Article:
# Reduction of Mobile Phone Radiation Exposure Using Multi-Stopband Frequency Selective Surface

TL;DR: In this article, a multi-stopband frequency selective surface (FSS), covering commercial frequency bands CDMA, GSM-900 and GSM1800, LTE-2200 MHz, Wi-Fi, and Bluetooth for mobile communication applications has been proposed employing a pair of concentric square ring patches as a unit cell.

Abstract: Here, a multi-stopband frequency selective surface (FSS), covering commercial frequency bands CDMA, GSM-900, GSM-1800, LTE-2200 MHz, Wi-Fi, and Bluetooth for mobile communication applications has been proposed employing a pair of concentric square ring patches as a unit cell. Possibilities of annular ring patch type FSS are explored first. Finally, the design comes up with a compact square ring patch type single layer FSS. It is also explored that by increasing the width of the inner ring, operating bandwidth can be enhanced to cover closely spaced commercial frequency bands in a single band. Thereby the mutual coupling between the closely spaced resonators for multiple bands can be minimized. The proposed design is flexible enough to tune the desired resonance frequency by changing the length of the individual ring resonators. The design concept has been formulated using linear polynomial regression (LPR) techniques and validated through proper measurement of the fabricated prototype. This FSS can be used as a mobile back cover to protect mobile users from harmful radiations.

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26 Apr 2000

TL;DR: In this article, the authors present a comparison of band-pass and Dichroic filter designs for one and two-dimensional periodic structures, and present an overview of the current state-of-the-art.

Abstract: General Overview. Element Types: A Comparison. Evaluating Periodic Structures: An Overview. Spectral Expansion of One- and Two-Dimensional Periodic Structures. Dipole Arrays in a Stratified Medium. Slot Arrays in a Stratified Medium. Band-Pass Filter Designs: The Hybrid Radome. Band-Stop and Dichroic Filter Designs. Jaumann and Circuit Analog Absorbers. Power Handling of Periodic Surfaces. Concluding Remarks and Future Trends. Appendices. References. Index.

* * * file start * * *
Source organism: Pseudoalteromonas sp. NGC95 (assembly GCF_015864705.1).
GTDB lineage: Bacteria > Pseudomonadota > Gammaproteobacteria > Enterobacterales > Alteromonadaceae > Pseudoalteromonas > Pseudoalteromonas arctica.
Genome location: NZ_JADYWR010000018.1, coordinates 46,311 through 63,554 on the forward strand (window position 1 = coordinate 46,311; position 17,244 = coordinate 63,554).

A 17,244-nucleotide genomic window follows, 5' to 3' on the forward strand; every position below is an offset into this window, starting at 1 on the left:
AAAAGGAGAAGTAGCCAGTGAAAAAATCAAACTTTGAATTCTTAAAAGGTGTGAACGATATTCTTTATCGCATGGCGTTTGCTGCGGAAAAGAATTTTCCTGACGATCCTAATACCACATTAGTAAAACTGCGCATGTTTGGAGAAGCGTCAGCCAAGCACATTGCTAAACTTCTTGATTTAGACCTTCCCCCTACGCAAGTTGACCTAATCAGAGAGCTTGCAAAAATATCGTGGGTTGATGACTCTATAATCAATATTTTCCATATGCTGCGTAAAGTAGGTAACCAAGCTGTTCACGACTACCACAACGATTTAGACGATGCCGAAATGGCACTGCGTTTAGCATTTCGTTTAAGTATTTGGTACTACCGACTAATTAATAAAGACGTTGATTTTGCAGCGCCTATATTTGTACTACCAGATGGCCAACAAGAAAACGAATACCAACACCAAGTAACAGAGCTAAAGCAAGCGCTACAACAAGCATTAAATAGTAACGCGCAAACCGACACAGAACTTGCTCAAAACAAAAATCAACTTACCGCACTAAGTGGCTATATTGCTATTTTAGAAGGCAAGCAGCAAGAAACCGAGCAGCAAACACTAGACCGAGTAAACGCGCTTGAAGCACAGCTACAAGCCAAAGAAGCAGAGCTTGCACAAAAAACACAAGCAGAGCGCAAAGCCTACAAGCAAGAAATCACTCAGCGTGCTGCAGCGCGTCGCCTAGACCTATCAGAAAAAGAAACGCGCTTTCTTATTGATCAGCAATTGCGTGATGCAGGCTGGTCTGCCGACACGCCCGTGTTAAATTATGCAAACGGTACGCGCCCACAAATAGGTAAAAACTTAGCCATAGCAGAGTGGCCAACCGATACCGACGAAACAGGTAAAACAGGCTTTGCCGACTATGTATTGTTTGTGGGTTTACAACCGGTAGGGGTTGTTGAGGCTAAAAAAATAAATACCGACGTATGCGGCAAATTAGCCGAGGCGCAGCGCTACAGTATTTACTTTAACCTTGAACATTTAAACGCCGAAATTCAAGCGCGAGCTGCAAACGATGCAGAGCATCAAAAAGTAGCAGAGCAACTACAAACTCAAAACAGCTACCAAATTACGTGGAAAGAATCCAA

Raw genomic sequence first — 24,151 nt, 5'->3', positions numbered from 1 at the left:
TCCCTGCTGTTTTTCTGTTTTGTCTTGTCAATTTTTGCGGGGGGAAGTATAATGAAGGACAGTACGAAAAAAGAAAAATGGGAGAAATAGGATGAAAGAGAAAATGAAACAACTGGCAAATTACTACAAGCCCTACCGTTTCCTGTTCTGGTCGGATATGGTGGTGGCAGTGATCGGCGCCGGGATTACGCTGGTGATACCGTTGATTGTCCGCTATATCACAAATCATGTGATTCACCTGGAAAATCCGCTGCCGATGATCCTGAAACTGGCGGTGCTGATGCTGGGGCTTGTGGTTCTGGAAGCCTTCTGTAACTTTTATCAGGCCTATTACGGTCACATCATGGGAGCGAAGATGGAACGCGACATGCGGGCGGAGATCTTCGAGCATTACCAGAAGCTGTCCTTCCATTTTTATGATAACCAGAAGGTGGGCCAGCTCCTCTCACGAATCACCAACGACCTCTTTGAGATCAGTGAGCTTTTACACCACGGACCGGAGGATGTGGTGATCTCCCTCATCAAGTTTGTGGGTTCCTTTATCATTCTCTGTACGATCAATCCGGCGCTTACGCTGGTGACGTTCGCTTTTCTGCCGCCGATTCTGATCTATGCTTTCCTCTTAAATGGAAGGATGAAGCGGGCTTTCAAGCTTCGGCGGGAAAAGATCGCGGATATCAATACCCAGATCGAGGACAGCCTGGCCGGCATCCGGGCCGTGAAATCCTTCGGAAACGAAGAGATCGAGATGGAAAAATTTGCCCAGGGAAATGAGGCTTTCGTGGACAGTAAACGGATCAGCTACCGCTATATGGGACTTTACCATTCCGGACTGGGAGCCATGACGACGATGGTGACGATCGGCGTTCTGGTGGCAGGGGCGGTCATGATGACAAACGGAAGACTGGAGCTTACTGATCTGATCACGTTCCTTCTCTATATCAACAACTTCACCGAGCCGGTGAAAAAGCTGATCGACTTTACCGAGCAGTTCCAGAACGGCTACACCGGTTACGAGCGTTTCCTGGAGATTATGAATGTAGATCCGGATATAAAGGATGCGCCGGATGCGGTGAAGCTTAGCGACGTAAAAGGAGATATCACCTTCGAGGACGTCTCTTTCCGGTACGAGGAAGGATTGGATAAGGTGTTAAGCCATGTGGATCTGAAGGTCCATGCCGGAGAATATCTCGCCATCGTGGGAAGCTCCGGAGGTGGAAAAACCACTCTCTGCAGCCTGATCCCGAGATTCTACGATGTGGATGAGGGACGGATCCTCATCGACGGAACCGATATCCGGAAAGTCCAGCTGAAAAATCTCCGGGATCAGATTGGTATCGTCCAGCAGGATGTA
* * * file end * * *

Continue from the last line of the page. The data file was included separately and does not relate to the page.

3,896 citations

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01 Jan 1977

TL;DR: Simple linear regression Multiple linear regression Regression Diagnostics: Detection of Model Violations Qualitative Variables as Predictors Transformation of Variables Weighted Least Squares The Problem of Correlated Errors Analysis of Collinear Data Biased Estimation of Regression Coefficients Variable Selection Procedures Logistic Regression Appendix References as discussed by the authors

Abstract: Simple Linear Regression Multiple Linear Regression Regression Diagnostics: Detection of Model Violations Qualitative Variables as Predictors Transformation of Variables Weighted Least Squares The Problem of Correlated Errors Analysis of Collinear Data Biased Estimation of Regression Coefficients Variable Selection Procedures Logistic Regression Appendix References Index.

3,716 citations

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TL;DR: This book serves well as an introduction to the speci c area of methods for detecting and correcting model violations in the standard linear regression model and provides a general overview of transformations of variables and focuses on three traditional situations where transformations can be applied.